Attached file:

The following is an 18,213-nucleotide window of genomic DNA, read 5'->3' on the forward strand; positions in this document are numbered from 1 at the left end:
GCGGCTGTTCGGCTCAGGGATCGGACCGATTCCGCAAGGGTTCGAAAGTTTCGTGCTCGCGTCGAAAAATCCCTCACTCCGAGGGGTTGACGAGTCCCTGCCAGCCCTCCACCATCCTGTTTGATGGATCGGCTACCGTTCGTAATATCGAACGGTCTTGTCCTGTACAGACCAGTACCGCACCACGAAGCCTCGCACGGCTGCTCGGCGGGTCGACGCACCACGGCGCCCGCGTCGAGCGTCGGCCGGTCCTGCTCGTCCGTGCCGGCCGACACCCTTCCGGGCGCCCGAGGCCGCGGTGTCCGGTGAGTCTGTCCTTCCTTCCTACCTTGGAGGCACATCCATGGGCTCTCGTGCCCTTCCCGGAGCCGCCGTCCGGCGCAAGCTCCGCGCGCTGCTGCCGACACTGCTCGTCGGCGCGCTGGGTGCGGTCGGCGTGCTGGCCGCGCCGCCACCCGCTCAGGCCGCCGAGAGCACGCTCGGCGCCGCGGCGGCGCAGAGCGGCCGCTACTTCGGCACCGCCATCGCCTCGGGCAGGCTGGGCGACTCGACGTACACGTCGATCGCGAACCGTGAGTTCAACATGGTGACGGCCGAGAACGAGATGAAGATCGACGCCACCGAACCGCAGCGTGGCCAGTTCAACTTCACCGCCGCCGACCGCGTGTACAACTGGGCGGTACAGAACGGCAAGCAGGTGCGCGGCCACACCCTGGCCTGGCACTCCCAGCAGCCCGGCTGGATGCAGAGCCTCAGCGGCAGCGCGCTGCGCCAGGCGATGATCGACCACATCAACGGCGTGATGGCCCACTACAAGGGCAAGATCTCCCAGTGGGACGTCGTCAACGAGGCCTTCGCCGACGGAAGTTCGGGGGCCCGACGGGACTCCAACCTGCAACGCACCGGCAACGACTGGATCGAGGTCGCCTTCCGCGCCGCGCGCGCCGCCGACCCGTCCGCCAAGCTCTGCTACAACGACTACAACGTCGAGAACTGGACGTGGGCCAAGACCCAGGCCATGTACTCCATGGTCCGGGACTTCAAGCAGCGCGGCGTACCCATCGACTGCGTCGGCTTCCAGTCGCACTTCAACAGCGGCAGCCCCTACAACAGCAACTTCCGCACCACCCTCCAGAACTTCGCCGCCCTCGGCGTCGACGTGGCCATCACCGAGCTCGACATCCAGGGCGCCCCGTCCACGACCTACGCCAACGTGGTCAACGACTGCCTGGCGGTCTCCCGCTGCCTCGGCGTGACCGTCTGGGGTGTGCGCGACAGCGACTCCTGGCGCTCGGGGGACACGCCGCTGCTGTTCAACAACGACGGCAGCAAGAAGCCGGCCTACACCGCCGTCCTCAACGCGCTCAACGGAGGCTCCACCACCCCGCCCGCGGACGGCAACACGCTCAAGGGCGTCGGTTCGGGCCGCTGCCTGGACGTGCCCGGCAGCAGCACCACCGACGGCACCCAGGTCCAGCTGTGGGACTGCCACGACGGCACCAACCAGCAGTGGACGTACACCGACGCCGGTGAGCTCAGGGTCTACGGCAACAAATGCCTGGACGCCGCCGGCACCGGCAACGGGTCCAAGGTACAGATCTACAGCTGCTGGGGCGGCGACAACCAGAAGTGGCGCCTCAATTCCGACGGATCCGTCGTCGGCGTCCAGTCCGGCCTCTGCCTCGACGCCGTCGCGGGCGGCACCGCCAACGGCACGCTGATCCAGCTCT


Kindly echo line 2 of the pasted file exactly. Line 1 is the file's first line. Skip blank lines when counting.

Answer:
GCGGCTGTTCGGCTCAGGGATCGGACCGATTCCGCAAGGGTTCGAAAGTTTCGTGCTCGCGTCGAAAAATCCCTCACTCCGAGGGGTTGACGAGTCCCTGCCAGCCCTCCACCATCCTGTTTGATGGATCGGCTACCGTTCGTAATATCGAACGGTCTTGTCCTGTACAGACCAGTACCGCACCACGAAGCCTCGCACGGCTGCTCGGCGGGTCGACGCACCACGGCGCCCGCGTCGAGCGTCGGCCGGTCCTGCTCGTCCGTGCCGGCCGACACCCTTCCGGGCGCCCGAGGCCGCGGTGTCCGGTGAGTCTGTCCTTCCTTCCTACCTTGGAGGCACATCCATGGGCTCTCGTGCCCTTCCCGGAGCCGCCGTCCGGCGCAAGCTCCGCGCGCTGCTGCCGACACTGCTCGTCGGCGCGCTGGGTGCGGTCGGCGTGCTGGCCGCGCCGCCACCCGCTCAGGCCGCCGAGAGCACGCTCGGCGCCGCGGCGGCGCAGAGCGGCCGCTACTTCGGCACCGCCATCGCCTCGGGCAGGCTGGGCGACTCGACGTACACGTCGATCGCGAACCGTGAGTTCAACATGGTGACGGCCGAGAACGAGATGAAGATCGACGCCACCGAACCGCAGCGTGGCCAGTTCAACTTCACCGCCGCCGACCGCGTGTACAACTGGGCGGTACAGAACGGCAAGCAGGTGCGCGGCCACACCCTGGCCTGGCACTCCCAGCAGCCCGGCTGGATGCAGAGCCTCAGCGGCAGCGCGCTGCGCCAGGCGATGATCGACCACATCAACGGCGTGATGGCCCACTACAAGGGCAAGATCTCCCAGTGGGACGTCGTCAACGAGGCCTTCGCCGACGGAAGTTCGGGGGCCCGACGGGACTCCAACCTGCAACGCACCGGCAACGACTGGATCGAGGTCGCCTTCCGCGCCGCGCGCGCCGCCGACCCGTCCGCCAAGCTCTGCTACAACGACTACAACGTCGAGAACTGGACGTGGGCCAAGACCCAGGCCATGTACTCCATGGTCCGGGACTTCAAGCAGCGCGGCGTACCCATCGACTGCGTCGGCTTCCAGTCGCACTTCAACAGCGGCAGCCCCTACAACAGCAACTTCCGCACCACCCTCCAGAACTTCGCCGCCCTCGGCGTCGACGTGGCCATCACCGAGCTCGACATCCAGGGCGCCCCGTCCACGACCTACGCCAACGTGGTCAACGACTGCCTGGCGGTCTCCCGCTGCCTCGGCGTGACCGTCTGGGGTGTGCGCGACAGCGACTCCTGGCGCTCGGGGGACACGCCGCTGCTGTTCAACAACGACGGCAGCAAGAAGCCGGCCTACACCGCCGTCCTCAACGCGCTCAACGGAGGCTCCACCACCCCGCCCGCGGACGGCAACACGCTCAAGGGCGTCGGTTCGGGCCGCTGCCTGGACGTGCCCGGCAGCAGCACCACCGACGGCACCCAGGTCCAGCTGTGGGACTGCCACGACGGCACCAACCAGCAGTGGACGTACACCGACGCCGGTGAGCTCAGGGTCTACGGCAACAAATGCCTGGACGCCGCCGGCACCGGCAACGGGTCCAAGGTACAGATCTACAGCTGCTGGGGCGGCGACAACCAGAAGTGGCGCCTCAATTCCGACGGATCCGTCGTCGGCGTCCAGTCCGGCCTCTGCCTCGACGCCGTCGCGGGCGGCACCGCCAACGGCACGCTGATCCAGCTCT